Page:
James has a long and distinguished record in the Reagan administration and Virginia state government, and no credible critic has argued that her deeply conservative faith has had a measurable impact on government hiring — indeed, the OPM bars any decision-making based on religion.
At the same time, James has remained a vocal spokeswoman for conservative Christian principles, and she makes no secret of her consultation with religious advisers in her own job.
“I have spiritual mentors,” she said in an interview in 2002 with Leah’s Sisters, a Christian-oriented women’s outreach group. “If I have to make a major decision, I consult with these people first.”
Likewise, James noted in a commencement address last year at Pepperdine University that “the strength I draw from God’s love is essential to my work in Washington. Although we speak in acronyms and euphemisms, I always go back to the Bible for the words that have the most meaning.”
Leader of the flock
James has been closely identified with Dr. James C. Dobson, a psychologist and evangelical lay activist who is one of a number of religious leaders who do not command the public spotlight in the manner of Falwell or Robertson but who wield enormous influence in the religious conservative movement.
Dobson founded and leads Focus on the Family, one of the largest Christian ministries on Earth, with programs in nearly a hundred countries, and he is by all odds the most powerful Christian leader in the United States today.
The ministry’s leading radio program, “Focus on the Family,” is the second-highest-rated syndicated program in the United States, and its magazine of the same name is the second-most widely read religious publication, with a circulation of more than 3.3 million. Dobson’s column appears in hundreds of newspapers.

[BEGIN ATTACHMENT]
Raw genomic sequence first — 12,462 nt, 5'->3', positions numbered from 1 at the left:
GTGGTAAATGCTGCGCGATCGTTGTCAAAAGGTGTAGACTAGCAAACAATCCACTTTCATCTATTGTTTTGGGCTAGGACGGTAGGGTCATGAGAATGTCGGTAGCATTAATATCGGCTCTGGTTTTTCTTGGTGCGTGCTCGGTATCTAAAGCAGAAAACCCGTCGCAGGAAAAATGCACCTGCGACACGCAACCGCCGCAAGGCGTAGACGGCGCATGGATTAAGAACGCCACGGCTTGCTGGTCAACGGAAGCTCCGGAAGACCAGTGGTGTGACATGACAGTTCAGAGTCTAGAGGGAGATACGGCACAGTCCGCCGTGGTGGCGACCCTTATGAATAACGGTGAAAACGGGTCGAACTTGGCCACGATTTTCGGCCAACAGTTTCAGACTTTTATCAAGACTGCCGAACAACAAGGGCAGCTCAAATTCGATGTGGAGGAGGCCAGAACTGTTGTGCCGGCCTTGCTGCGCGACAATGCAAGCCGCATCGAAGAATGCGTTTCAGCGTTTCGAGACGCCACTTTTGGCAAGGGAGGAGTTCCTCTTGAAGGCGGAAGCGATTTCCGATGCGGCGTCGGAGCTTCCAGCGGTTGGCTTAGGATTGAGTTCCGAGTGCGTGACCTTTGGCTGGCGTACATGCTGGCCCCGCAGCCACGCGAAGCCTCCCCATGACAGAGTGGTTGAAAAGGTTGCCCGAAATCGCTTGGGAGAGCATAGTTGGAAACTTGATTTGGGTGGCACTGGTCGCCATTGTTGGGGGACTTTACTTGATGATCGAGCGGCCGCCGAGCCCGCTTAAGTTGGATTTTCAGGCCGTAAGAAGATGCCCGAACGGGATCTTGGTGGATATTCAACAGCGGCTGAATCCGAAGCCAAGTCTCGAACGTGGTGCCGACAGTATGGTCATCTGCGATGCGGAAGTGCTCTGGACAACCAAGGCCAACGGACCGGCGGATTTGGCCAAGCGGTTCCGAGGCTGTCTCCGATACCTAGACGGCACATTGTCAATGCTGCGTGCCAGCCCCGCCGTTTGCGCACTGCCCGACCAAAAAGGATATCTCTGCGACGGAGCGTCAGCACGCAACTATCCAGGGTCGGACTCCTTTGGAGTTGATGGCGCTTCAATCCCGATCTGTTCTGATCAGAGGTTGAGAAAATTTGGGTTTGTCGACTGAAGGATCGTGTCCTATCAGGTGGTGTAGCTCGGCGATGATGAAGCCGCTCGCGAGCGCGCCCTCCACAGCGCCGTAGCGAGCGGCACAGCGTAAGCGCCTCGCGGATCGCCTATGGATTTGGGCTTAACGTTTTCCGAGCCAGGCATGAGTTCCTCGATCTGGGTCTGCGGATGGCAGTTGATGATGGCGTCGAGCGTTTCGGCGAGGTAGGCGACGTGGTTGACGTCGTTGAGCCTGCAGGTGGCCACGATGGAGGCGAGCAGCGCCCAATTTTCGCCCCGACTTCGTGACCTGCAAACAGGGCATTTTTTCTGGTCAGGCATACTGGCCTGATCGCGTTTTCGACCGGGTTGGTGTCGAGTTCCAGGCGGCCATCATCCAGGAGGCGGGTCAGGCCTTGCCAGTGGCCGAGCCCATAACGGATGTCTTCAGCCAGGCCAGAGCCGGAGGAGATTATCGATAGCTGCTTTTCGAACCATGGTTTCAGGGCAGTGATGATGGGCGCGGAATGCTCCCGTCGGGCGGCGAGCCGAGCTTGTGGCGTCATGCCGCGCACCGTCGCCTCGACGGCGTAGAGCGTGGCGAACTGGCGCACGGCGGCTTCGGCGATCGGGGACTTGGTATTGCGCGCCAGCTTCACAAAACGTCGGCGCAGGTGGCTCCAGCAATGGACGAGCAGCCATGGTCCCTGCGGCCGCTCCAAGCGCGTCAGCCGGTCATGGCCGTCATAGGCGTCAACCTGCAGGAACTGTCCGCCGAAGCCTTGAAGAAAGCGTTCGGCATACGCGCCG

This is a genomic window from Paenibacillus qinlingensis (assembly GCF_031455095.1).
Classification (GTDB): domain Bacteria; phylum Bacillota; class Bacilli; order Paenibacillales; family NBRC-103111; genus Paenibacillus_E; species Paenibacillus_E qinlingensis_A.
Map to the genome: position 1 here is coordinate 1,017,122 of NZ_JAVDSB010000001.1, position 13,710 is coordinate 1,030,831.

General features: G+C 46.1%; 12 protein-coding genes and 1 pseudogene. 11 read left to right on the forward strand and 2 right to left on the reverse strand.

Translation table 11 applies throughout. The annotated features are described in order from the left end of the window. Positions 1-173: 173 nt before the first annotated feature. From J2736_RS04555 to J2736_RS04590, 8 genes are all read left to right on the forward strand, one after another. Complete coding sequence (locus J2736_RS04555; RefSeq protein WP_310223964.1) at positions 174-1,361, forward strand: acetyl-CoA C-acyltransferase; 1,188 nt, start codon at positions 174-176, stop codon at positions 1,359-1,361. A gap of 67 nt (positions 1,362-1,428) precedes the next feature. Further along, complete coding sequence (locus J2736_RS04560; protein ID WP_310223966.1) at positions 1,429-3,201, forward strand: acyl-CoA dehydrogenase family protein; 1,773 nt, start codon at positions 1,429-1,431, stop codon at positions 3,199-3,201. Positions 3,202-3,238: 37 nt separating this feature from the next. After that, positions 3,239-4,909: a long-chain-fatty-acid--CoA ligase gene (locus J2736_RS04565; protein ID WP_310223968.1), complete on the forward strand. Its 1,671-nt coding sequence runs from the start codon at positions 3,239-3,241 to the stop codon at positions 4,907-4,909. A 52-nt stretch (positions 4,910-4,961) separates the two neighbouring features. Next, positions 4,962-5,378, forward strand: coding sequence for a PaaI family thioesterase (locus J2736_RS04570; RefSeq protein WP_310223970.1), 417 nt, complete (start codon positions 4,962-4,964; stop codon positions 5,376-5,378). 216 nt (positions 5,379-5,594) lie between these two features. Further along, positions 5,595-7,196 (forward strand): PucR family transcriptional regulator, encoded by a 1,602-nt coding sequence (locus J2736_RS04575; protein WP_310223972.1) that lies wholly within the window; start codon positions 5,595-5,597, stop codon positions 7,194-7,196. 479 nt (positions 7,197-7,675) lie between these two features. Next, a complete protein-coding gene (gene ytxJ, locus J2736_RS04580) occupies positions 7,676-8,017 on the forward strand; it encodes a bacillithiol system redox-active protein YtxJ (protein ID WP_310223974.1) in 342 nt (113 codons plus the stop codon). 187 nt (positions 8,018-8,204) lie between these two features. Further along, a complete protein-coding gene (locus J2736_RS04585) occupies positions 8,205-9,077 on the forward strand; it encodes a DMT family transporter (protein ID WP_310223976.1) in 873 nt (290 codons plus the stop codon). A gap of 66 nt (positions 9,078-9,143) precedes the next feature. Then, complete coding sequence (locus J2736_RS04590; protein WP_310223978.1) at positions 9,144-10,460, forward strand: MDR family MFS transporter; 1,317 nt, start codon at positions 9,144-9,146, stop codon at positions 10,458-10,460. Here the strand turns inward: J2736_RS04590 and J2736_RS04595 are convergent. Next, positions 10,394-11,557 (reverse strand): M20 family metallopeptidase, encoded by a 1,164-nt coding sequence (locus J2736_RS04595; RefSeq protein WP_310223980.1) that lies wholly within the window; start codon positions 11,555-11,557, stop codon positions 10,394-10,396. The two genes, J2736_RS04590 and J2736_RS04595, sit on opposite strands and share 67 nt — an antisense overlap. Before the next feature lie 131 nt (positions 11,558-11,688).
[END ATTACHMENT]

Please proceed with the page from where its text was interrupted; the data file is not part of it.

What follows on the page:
Focus on the Family practices the modern conservative politics perfected by Ralph Reed, the former executive director of the Christian Coalition, who is managing the Bush campaign’s Southeast operations. It seeks to build power from the bottom up, patiently growing local organizations and training Christian conservatives in the basics of mainstream politics. Dobson’s ministry alone runs local political operations in nearly 40 states, and in 2000, the year of the last presidential election, it reported lobbying expenditures of more than $4 million.
As a nonprofit organization, Focus on the Family cannot endorse candidates, but Dobson has personally endorsed Bush — a powerful statement from a man whose audience has been estimated at 200 million people.
Today, the conservative Christian movement listens to leaders like Dobson and Charles Colson, the founder of Prison Fellowship Ministries. They are intent on building a long-term political infrastructure and molding policy, and they are able to do so without the withering scrutiny that fell on media-focused evangelists like Robertson and Falwell, whom they have largely supplanted.
The nexus of officials in the Bush administration and activists in the conservative Christian movement gives leaders like Dobson the strongest platform the movement has ever had.
“Some [of the older leaders] are fading,” Oldfield said, “but that’s because George W. Bush is head of the Christian right.”